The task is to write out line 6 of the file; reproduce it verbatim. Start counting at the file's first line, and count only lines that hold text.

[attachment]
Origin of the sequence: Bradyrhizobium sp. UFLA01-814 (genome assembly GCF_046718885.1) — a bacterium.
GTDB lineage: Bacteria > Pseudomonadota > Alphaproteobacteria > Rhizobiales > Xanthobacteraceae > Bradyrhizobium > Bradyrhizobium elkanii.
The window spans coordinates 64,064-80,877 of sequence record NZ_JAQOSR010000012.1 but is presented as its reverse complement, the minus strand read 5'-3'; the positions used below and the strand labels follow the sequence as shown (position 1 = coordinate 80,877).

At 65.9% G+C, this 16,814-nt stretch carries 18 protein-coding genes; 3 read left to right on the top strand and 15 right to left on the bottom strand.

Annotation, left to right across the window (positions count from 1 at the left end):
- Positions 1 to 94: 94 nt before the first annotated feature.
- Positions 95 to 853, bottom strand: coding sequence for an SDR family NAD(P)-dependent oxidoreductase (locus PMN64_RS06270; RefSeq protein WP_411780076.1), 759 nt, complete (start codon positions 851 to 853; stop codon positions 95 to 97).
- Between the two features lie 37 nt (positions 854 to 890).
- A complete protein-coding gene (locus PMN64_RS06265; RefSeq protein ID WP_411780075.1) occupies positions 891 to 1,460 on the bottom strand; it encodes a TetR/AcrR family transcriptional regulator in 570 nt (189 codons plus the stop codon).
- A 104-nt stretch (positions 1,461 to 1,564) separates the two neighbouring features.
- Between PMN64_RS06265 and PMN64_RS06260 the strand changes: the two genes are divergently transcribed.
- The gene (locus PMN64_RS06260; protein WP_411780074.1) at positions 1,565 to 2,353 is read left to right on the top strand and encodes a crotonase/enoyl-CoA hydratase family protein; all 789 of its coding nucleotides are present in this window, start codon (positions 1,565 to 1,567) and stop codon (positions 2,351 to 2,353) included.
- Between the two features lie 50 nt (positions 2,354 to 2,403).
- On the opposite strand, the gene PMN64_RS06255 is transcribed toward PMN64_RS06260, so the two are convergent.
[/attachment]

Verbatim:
- Positions 1 to 94: 94 nt before the first annotated feature.